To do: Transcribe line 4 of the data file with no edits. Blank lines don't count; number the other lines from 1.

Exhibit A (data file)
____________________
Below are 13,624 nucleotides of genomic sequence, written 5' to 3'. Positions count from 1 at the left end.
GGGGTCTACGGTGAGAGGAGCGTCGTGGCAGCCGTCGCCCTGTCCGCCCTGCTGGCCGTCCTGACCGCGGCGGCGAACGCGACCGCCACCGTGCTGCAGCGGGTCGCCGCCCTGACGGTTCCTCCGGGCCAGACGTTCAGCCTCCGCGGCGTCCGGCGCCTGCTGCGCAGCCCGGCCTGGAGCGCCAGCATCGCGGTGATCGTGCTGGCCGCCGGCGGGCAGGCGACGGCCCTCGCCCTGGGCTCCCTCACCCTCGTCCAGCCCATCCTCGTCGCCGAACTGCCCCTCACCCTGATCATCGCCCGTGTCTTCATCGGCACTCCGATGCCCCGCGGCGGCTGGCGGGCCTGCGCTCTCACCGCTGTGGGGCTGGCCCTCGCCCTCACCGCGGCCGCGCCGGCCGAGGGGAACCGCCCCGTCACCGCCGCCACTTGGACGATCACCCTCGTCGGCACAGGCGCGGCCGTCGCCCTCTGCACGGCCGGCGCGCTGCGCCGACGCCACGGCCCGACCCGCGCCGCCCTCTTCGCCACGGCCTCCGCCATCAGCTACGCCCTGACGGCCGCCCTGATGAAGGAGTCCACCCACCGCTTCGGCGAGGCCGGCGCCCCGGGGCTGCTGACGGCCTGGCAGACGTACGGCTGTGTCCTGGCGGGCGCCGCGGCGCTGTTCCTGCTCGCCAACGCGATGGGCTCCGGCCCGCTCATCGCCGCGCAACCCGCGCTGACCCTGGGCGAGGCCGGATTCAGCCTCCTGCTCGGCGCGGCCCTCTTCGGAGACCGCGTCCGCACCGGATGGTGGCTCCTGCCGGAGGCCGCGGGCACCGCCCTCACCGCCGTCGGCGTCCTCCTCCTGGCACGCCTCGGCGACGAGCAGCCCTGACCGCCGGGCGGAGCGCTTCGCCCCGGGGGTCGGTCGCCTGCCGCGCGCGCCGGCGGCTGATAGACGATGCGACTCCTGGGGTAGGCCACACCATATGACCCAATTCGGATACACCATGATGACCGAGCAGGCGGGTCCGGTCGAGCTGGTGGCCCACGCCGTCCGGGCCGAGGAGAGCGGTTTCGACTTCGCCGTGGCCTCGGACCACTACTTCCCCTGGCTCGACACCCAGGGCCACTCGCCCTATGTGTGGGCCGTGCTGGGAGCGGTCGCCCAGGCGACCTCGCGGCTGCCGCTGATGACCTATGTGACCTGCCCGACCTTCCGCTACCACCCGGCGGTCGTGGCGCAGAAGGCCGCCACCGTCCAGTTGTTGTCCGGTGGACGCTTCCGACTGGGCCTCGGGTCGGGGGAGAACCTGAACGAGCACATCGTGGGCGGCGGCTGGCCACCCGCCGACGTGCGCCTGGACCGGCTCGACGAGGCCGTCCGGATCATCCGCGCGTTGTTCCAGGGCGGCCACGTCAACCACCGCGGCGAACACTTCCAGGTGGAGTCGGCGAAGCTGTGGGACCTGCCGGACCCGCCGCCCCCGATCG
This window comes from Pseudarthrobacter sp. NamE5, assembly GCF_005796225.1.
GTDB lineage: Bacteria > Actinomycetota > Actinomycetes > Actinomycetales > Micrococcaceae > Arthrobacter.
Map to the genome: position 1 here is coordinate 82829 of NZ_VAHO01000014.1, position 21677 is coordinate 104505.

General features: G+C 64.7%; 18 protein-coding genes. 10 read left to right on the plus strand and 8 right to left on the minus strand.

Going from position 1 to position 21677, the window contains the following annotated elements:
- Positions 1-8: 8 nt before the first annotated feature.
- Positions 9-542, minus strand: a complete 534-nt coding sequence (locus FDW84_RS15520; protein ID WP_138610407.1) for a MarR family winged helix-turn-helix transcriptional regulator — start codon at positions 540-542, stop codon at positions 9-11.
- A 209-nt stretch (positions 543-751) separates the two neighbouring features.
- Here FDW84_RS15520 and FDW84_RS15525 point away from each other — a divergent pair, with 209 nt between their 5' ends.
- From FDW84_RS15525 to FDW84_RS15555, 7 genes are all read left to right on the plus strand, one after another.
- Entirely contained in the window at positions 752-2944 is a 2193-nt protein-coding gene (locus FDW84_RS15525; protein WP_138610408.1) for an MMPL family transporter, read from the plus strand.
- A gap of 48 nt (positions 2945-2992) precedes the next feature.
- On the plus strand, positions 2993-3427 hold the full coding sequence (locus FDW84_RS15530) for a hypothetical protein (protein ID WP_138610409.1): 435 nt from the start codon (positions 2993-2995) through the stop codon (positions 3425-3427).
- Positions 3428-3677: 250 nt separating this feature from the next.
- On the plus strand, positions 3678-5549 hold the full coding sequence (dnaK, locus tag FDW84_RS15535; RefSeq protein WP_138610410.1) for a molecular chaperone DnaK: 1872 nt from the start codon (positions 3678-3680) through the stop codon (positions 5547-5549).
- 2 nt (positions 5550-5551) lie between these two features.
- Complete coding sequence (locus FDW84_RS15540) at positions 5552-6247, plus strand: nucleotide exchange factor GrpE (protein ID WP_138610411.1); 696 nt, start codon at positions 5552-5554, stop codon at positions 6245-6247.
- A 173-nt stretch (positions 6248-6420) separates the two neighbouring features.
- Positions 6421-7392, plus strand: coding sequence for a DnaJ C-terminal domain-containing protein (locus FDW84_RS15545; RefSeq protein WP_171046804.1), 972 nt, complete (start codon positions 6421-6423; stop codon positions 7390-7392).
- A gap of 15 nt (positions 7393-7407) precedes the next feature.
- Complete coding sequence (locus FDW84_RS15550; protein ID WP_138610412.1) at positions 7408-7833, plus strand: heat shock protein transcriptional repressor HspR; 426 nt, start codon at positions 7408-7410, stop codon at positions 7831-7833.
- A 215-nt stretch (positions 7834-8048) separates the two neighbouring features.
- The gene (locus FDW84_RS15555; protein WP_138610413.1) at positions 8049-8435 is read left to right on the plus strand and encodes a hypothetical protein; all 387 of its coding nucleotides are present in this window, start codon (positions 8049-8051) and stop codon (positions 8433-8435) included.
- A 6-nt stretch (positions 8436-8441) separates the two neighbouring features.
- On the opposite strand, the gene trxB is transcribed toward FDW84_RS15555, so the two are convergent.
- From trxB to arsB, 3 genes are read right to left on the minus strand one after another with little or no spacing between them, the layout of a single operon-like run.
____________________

GTDB lineage: Bacteria > Actinomycetota > Actinomycetes > Actinomycetales > Micrococcaceae > Arthrobacter.